Who Around You is Worthy of Good Treatment

Our weekend guests, Amanda and Aaron, will be in their 4th year at Ball State University where they each are working toward their degrees in music education.

As they were reflecting on insights gleaned of late, one comment surfaced: “It’s now clear that we treat the school librarians well. They can be the ones buying texts and resources our budgets can’t afford!”
I agree. Befriending someone who has the power to give you quality resources is essential. Harolyn Legg was that person for me.

A past school teacher myself, I’ve since recalled 2 other important relationships in my tenure of teaching: the school secretary and the custodian. From Nancy Stillberger to Pam Schimmoehler, I realized the role of school secretary is more of a roller coaster ride than that of a classroom teacher. They deal with all the complainers – not just some, but all.

They deal with the tardies, those sent to the office, those wanting to leave early. They deal with the teachers cramming at the last minute to reproduce tests and quizzes and then facing the copy machine problems. They deal with the parking issues, the parking lot issues, the bathroom incidents, the issues from the administration end (principal, guidance counselor, athletic director, etc.). And they have to smile each time the door opens, as they are the face of the school.

Get them on your good side, and they are your advocate to the administration, to the complaining students and to fellow faculty members. Get them on your bad side and they can create a chain reaction you don’t want to contemplate.

The custodians – Bud Cavin and Dave Gary – were the highest on my list, however. As someone early to enter the building and late to leave, I had to navigate throughout the areas of the building that sometimes weren’t yet unlocked, or had already been closed for the day. A drama teacher, volleyball and basketball coach, I needed access all over the building at odd hours. It was the custodian who could help me out if I wasn’t carrying my keys.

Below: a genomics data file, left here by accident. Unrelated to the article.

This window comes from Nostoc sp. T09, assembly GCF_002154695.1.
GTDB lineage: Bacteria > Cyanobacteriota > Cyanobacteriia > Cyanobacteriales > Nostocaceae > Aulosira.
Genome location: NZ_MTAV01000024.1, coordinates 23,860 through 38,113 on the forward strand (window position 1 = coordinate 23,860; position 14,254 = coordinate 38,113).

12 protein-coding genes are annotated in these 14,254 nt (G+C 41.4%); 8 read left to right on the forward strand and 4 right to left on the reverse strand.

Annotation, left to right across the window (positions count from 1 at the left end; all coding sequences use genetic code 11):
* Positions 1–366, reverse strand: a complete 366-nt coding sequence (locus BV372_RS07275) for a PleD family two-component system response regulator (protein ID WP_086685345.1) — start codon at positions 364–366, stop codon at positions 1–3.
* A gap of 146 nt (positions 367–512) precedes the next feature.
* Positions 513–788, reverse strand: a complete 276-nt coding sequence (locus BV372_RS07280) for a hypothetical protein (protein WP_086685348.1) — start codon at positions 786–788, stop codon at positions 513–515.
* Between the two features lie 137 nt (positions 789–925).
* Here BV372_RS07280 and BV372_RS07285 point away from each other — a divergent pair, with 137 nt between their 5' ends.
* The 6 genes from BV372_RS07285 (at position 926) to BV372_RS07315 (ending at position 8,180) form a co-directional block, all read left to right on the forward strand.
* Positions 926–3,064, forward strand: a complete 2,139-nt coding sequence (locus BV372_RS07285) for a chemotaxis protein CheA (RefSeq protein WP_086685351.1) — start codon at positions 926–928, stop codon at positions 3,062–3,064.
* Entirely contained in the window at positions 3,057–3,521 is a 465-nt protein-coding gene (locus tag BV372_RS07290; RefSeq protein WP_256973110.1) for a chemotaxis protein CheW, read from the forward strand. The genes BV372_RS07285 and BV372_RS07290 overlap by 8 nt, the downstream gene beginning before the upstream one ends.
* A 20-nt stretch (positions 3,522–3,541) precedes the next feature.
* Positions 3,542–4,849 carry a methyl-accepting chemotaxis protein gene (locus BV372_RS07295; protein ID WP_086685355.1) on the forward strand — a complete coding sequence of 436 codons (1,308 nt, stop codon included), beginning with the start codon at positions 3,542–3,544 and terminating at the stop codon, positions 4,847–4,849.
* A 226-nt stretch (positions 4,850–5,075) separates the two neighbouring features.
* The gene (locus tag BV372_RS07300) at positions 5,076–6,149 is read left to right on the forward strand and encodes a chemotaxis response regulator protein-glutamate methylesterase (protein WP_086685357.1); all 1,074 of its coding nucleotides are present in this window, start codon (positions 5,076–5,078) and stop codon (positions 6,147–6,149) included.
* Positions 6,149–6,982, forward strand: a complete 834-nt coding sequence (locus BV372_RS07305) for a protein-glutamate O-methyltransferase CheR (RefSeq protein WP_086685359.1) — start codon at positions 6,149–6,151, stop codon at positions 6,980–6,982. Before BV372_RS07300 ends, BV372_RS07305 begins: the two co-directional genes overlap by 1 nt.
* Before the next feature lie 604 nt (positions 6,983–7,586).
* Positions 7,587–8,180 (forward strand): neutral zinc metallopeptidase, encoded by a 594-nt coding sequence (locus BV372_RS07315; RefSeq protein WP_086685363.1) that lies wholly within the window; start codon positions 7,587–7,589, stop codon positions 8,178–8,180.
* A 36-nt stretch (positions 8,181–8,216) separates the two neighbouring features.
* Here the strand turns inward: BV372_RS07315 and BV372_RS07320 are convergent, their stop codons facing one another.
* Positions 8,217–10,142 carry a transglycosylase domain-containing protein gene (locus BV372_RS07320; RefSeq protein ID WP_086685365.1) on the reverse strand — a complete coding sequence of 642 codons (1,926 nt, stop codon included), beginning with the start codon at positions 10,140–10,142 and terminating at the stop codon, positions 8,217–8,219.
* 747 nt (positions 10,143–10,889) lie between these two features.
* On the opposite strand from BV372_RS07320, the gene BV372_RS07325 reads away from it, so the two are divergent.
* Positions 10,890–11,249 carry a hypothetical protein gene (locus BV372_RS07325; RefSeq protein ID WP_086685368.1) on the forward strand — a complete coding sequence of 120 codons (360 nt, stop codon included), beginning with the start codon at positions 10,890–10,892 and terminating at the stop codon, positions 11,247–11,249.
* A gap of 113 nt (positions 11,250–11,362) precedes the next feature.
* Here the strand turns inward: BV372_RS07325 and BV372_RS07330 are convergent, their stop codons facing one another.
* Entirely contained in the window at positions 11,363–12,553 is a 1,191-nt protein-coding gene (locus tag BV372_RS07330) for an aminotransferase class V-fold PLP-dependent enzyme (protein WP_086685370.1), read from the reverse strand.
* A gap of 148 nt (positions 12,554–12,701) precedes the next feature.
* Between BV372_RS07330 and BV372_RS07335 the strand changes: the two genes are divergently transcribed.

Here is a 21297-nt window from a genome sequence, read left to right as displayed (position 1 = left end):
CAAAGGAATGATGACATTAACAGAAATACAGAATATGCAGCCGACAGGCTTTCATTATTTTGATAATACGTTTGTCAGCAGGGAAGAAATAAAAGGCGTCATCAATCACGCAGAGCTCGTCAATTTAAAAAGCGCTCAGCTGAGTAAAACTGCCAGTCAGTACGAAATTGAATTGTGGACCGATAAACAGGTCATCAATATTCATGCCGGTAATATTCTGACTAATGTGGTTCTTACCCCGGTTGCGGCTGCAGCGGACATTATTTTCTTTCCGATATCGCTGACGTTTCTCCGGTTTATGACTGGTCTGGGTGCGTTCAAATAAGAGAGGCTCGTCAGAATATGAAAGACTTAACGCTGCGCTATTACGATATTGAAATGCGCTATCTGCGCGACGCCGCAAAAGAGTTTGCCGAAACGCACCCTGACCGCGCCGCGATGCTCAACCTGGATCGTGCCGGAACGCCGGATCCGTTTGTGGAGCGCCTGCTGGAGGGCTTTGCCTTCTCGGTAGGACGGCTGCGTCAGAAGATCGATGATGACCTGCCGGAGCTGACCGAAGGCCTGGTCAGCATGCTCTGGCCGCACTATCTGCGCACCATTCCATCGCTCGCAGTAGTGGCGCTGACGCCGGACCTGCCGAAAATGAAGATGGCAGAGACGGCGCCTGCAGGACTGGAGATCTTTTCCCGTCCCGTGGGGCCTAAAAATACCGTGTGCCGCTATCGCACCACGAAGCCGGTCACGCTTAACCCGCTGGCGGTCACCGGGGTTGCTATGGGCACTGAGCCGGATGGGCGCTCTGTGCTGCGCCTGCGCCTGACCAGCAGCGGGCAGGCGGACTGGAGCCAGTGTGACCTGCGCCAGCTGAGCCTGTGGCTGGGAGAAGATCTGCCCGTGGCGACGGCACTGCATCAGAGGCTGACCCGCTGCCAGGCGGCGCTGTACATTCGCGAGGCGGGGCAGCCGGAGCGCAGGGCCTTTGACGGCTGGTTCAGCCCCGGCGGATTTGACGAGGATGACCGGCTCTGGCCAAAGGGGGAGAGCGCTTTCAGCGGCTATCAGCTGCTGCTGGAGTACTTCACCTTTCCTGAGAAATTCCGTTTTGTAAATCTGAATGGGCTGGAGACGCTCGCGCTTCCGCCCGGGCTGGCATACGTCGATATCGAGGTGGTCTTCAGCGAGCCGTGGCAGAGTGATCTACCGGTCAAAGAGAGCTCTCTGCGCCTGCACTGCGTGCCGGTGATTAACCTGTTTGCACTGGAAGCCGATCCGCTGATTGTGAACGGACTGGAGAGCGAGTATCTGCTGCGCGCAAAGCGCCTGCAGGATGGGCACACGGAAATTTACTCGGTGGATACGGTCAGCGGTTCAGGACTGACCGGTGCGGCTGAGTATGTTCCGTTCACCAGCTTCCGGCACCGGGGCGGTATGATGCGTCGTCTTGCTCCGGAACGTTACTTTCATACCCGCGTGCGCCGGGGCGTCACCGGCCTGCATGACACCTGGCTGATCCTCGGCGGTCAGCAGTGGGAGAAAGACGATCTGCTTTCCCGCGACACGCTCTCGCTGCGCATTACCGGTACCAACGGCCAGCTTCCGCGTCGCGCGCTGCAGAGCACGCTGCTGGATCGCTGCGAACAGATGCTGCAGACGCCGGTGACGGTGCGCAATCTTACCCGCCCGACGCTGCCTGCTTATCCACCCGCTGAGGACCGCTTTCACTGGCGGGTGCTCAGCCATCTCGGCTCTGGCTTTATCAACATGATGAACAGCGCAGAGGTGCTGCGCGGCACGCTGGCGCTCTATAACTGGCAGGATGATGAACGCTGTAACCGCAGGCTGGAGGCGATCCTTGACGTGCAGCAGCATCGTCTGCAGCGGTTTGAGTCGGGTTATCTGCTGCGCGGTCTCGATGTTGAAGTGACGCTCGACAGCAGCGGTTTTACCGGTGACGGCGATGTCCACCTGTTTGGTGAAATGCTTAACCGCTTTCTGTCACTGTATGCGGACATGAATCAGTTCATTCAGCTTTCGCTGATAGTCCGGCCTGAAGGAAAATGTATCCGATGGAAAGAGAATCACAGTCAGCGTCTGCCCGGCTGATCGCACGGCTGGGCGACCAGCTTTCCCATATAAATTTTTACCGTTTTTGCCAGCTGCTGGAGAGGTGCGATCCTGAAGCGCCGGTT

During set building days and nights, Dave Gary was a lifesaver when I needed assistance moving set pieces, scrubbing the stage floor, cleaning up after painting days or just needed to vent to someone before leaving in the wee hours of the morning during “hell week” (the week of theatre production).
If those relationships went sour, life was unbearable. Custodians have the most power in the school system. They hold the keys. They are the security (for systems who don’t partner with local authorities), the muscle, the authority during after hours that both students and faculty run to.

Consider who is worthy of good treatment in your building or office. It may not be someone by title you would anticipate having extreme power. But they are those who make or break the effectiveness of your ability to get the job done. This interpersonal relationship building is something to focus on regularly.

Frank Ramos suggests the legal assistant is worth building relationship with. Working With Your Legal Assistant is his latest post on the topic. Read it. There are great tips and communication behaviors for how to make the relationship work.

Got other ideas of who to treat well in your surroundings? Please comment. And if there are tips other than the 5 Frank mentions, let us know!

Share Button
On July 19th, 2011, posted in: communication, Frank Ramos, interpersonal skills by